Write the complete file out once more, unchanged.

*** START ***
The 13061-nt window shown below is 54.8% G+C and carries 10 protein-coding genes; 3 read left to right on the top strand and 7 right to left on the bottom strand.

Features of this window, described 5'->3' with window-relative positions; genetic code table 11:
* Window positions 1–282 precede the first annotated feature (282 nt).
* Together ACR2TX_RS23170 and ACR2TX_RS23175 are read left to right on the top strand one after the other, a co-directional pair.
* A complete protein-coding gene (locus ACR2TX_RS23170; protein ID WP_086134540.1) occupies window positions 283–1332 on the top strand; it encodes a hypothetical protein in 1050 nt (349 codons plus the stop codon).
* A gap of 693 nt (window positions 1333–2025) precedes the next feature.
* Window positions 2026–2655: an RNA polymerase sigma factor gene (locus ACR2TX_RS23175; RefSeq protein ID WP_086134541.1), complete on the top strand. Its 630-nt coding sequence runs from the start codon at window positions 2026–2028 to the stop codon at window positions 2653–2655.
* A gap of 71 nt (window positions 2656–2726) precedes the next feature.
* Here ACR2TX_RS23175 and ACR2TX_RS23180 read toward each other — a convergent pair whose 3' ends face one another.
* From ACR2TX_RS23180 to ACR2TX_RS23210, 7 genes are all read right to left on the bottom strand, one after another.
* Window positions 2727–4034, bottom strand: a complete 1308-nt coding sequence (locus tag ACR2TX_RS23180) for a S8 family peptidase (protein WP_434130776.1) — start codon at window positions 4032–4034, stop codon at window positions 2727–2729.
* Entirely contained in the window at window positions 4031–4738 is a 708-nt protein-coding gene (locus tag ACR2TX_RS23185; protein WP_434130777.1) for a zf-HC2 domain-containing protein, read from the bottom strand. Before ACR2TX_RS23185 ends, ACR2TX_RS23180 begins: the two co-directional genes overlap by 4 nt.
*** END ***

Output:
The 13061-nt window shown below is 54.8% G+C and carries 10 protein-coding genes; 3 read left to right on the top strand and 7 right to left on the bottom strand.

Features of this window, described 5'->3' with window-relative positions; genetic code table 11:
* Window positions 1–282 precede the first annotated feature (282 nt).
* Together ACR2TX_RS23170 and ACR2TX_RS23175 are read left to right on the top strand one after the other, a co-directional pair.
* A complete protein-coding gene (locus ACR2TX_RS23170; protein ID WP_086134540.1) occupies window positions 283–1332 on the top strand; it encodes a hypothetical protein in 1050 nt (349 codons plus the stop codon).
* A gap of 693 nt (window positions 1333–2025) precedes the next feature.
* Window positions 2026–2655: an RNA polymerase sigma factor gene (locus ACR2TX_RS23175; RefSeq protein ID WP_086134541.1), complete on the top strand. Its 630-nt coding sequence runs from the start codon at window positions 2026–2028 to the stop codon at window positions 2653–2655.
* A gap of 71 nt (window positions 2656–2726) precedes the next feature.
* Here ACR2TX_RS23175 and ACR2TX_RS23180 read toward each other — a convergent pair whose 3' ends face one another.
* From ACR2TX_RS23180 to ACR2TX_RS23210, 7 genes are all read right to left on the bottom strand, one after another.
* Window positions 2727–4034, bottom strand: a complete 1308-nt coding sequence (locus tag ACR2TX_RS23180) for a S8 family peptidase (protein WP_434130776.1) — start codon at window positions 4032–4034, stop codon at window positions 2727–2729.
* Entirely contained in the window at window positions 4031–4738 is a 708-nt protein-coding gene (locus tag ACR2TX_RS23185; protein WP_434130777.1) for a zf-HC2 domain-containing protein, read from the bottom strand. Before ACR2TX_RS23185 ends, ACR2TX_RS23180 begins: the two co-directional genes overlap by 4 nt.